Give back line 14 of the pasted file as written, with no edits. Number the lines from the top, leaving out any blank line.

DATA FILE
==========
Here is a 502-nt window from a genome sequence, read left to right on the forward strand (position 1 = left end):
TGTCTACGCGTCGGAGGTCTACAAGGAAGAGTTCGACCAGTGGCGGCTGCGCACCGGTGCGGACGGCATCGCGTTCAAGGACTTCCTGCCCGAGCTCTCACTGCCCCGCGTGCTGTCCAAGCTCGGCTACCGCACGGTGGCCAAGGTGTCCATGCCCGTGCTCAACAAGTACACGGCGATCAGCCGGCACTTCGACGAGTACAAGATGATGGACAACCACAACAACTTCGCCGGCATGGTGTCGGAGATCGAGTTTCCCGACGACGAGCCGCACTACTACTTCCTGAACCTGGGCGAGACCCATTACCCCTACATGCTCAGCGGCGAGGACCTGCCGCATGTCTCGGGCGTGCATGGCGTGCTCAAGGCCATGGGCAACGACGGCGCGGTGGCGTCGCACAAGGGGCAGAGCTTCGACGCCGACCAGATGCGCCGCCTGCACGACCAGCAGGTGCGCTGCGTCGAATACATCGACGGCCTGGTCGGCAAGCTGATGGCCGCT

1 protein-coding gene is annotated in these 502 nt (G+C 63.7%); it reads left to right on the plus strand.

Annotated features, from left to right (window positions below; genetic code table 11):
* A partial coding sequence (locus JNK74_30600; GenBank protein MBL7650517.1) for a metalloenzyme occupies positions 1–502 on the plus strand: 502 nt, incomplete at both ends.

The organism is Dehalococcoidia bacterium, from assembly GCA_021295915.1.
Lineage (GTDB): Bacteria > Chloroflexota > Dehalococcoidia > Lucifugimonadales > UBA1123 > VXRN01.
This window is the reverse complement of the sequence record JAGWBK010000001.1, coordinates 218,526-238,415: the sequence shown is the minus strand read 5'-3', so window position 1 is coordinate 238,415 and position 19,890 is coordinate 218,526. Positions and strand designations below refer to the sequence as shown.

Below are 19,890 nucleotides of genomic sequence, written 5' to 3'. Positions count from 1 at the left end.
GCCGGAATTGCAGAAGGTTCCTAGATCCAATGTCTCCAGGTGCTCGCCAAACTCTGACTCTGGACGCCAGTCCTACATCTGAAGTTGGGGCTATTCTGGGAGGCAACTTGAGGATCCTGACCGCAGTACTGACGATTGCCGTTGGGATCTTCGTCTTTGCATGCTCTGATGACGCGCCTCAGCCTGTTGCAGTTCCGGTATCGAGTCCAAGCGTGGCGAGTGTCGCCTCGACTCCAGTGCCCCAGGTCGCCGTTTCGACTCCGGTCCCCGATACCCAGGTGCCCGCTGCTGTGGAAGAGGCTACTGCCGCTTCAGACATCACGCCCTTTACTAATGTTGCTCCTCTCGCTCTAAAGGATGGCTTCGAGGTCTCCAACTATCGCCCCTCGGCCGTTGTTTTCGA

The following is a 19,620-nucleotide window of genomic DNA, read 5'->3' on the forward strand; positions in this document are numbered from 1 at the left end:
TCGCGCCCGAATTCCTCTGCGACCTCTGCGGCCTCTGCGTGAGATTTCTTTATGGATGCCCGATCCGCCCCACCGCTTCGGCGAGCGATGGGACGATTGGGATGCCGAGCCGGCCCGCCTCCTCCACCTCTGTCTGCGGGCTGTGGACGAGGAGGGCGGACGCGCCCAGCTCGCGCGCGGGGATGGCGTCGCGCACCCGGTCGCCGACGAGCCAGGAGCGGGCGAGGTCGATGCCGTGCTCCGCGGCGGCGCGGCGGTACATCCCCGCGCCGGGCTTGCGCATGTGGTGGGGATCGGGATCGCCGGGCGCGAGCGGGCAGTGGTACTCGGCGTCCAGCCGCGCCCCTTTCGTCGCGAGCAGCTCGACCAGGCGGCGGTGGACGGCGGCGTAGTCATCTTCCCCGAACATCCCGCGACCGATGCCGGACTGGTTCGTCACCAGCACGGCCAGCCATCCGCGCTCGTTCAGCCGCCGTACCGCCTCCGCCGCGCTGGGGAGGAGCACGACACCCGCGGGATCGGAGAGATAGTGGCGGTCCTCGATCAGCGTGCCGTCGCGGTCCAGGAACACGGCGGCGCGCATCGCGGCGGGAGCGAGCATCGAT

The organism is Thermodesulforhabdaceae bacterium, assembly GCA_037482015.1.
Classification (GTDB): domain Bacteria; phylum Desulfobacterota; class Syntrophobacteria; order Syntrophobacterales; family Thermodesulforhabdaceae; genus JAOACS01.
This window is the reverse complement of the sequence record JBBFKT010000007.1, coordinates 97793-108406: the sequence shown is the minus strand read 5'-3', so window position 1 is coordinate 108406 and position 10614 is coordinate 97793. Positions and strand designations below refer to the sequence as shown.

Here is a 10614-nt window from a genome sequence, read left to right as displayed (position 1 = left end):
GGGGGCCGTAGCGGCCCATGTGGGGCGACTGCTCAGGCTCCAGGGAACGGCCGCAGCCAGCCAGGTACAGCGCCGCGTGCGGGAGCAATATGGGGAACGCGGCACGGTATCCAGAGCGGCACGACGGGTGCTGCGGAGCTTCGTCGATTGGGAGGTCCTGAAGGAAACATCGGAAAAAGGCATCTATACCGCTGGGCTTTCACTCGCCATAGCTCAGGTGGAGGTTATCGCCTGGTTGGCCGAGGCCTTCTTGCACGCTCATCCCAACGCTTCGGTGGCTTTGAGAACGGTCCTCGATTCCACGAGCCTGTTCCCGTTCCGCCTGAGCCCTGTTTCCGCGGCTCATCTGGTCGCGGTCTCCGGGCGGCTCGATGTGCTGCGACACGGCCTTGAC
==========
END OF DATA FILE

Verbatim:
Classification (GTDB): domain Bacteria; phylum Desulfobacterota; class Syntrophobacteria; order Syntrophobacterales; family Thermodesulforhabdaceae; genus JAOACS01.